Even the brightest ideas need support. Even more than that, sometimes obvious things need support too. For instance, the fact that the sun is hot is obvious. If you don’t know why it is like that, that doesn’t mean that the facts about it don’t exist. 

If you want your essay to win you the best mark, you will have to build argumentation, sometimes for evident things. Of course, spamming facts isn’t the most efficient thing to do. Moreover, you need room for your interpretation in an essay. But still, you’ll need supporting facts in an essay. And here are some resources you can use to find it. 

#1: Google Scholar Materials 

This thing contains thousands of scientific articles by scientists from different countries. Also, this is one of the most convenient databases to operate. Its search engine is simple, and the navigation isn’t complex either. And a delightful thing about it is that Google Scholar is 100% free to use. So, on one hand, this is one of the best free scientific libraries. 

On the other hand, there are some drawbacks. For instance, no one knows how often the whole system gets updates. So, if your professor asks you to cite a particular scientist, their papers might not be there. That often works with recent research papers because the system sometimes fails to upload them. The scientist might not know that their work isn’t there. And by the time they see it and upload the paper, your essay might have already become overdue. 

#2: CORE (Research Papers)

This is a similar search engine to Google Scholar but a British one. Again, the navigation is easy, and there are millions of scientific papers to analyze and cite. The only inconvenient thing is finding the engine itself. So, it’s better to google “CORE research papers” than the designation alone because it will suggest a video game.

#3: Intellectual Repository of Your College or University 

Every educational institution has an archive and a library. Yes, it does sound boring. And yes, not many students will go to a physical library to write a regular essay. But you have access to it all with the power of the Internet, too! Just find your department in the navigation, and you are good to go.

Imagine being a professor and finding out that your students use your articles to back their thesis up. It is both an act of respect and also an indicator of a deep interest in the scientific search of one’s mentor. Well, not all articles there are by professors. Sometimes students can publish their deposited documents there too. 

#4: Eurostat DataBase 

If you need statistics for an essay, then this website will be helpful a whole lot. It’s not that easy to navigate and the font is small. Yet, there are documents on all possible topics. So, no matter your subject and object of observation, you will find data for that there.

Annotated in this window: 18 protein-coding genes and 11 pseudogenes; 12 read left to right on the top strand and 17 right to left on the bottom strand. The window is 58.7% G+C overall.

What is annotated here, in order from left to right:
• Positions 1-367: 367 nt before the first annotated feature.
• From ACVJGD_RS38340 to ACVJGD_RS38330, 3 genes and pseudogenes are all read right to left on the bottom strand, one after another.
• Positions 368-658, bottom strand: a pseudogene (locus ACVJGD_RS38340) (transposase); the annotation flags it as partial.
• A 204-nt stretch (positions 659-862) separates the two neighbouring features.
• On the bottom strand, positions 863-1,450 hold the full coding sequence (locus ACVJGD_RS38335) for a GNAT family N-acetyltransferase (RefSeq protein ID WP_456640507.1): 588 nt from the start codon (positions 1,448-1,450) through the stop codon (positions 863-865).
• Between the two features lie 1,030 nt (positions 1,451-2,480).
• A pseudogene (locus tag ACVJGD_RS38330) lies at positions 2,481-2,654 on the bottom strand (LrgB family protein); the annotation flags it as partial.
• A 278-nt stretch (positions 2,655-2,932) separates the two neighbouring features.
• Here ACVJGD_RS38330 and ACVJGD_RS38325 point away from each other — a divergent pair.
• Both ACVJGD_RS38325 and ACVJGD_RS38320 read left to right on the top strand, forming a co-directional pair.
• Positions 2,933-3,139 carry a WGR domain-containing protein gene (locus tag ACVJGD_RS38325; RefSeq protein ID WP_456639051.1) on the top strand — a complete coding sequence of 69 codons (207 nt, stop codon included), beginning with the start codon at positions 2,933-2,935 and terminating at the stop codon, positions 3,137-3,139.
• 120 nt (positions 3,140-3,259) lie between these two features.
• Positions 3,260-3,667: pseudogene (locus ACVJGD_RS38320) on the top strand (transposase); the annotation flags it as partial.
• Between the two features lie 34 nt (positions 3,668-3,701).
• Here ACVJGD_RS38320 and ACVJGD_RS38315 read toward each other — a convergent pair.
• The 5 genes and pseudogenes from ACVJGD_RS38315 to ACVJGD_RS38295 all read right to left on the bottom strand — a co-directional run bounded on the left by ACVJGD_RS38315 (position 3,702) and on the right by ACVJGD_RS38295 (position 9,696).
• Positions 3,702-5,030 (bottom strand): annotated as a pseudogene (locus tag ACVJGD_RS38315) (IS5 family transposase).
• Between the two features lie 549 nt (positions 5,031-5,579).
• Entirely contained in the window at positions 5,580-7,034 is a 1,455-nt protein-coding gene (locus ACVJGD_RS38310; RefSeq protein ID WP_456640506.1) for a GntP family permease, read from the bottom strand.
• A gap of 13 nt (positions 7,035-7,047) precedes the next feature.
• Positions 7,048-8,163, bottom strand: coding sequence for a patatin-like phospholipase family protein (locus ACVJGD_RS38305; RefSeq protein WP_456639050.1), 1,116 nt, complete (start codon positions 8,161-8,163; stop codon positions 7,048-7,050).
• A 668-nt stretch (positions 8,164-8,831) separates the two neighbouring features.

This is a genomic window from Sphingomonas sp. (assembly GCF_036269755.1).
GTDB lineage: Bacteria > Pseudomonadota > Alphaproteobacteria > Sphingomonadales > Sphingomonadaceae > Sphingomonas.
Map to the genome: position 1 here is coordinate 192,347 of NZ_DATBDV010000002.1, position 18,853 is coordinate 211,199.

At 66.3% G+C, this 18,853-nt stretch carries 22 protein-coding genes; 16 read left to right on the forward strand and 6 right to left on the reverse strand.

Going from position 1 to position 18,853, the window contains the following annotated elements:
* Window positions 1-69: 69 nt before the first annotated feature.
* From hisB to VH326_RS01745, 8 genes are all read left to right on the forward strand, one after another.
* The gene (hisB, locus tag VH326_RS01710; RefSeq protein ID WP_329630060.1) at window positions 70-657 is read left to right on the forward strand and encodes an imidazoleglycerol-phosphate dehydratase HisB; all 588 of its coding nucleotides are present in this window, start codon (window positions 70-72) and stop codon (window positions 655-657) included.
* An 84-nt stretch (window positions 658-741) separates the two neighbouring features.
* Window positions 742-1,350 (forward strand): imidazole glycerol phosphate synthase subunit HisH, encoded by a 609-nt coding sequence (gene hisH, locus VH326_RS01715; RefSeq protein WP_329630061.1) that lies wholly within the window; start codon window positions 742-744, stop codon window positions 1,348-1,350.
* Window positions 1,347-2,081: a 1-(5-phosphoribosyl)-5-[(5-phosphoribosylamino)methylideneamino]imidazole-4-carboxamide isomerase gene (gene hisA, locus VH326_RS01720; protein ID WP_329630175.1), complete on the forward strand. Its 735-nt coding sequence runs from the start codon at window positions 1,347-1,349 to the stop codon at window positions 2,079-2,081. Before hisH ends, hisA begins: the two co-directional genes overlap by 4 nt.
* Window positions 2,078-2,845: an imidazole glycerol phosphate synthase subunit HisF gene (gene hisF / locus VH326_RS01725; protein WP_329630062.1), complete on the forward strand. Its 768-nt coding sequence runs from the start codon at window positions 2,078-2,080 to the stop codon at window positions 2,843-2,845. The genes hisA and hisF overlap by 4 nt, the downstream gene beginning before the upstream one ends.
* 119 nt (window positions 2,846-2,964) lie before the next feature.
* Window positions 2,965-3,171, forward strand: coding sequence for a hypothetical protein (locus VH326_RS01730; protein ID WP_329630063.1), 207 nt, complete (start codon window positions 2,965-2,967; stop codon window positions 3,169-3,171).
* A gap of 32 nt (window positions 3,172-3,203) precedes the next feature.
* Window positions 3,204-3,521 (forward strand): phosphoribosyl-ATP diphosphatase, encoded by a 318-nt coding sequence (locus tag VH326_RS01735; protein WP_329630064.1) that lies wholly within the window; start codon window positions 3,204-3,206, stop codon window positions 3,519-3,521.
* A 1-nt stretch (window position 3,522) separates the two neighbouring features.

But this website is only about European statistics though. 

#5: News Websites and Magazines 

Don’t neglect the power of mass media! Professional journalists never miss relevant topics. They always report about the most significant things. Usually, they back up their materials with statistics and the opinions of specialists. Well, sometimes comments of witnesses and non-experts provide compelling information too. And it might be the thing you need for your essay! 

Yet, there is a vast stumbling block. When you use news resources, you have to be attentive to who runs the media as a project. The medium always has an information policy. That significantly affects the prospect of texts and other materials. The “outlook” of a journalist might be just what their boss wants them to say. And of course, the media sins by sometimes giving unimportant or unverified information. Sometimes that happens unintentionally but your essay still needs solid facts. 

So, pay attention to: 

  • The company which distributes the medium; 
  • The owner(s); 
  • The editor(s); 
  • Its information policy (should be on the website); 
  • Balance of submission of opinions on conflicting topics; 
  • Emotional “coloring” of texts of information genres: it shouldn’t be there. Only reportages can be emotional but it still shouldn’t impose the opinions of specific beneficiaries. Also, publicism and gonzo journalism can have strong emotions. But those materials always carry an opinion of an author, so be careful to not position their opinion as facts. 

Still, newspapers and magazines, materialistic or digital ones, can be your resource how to find background information for your essay writing. 

#6: Official Governmental Websites 

This will be a good database for your essay too. Official information tends to be objective, clear, and precise. Also, it will have a huge scale no matter the problems the government elucidates. Still, such things always add politics into discourse. 

In Conclusion 

You don’t have to cite only scientific papers to write an essay. Many more options can help you saturate your paper with factual material. But you have to be media literate and attentive in the process of gathering the information. And, of course, you can combine different resources! That will prove the complexity of your searching process!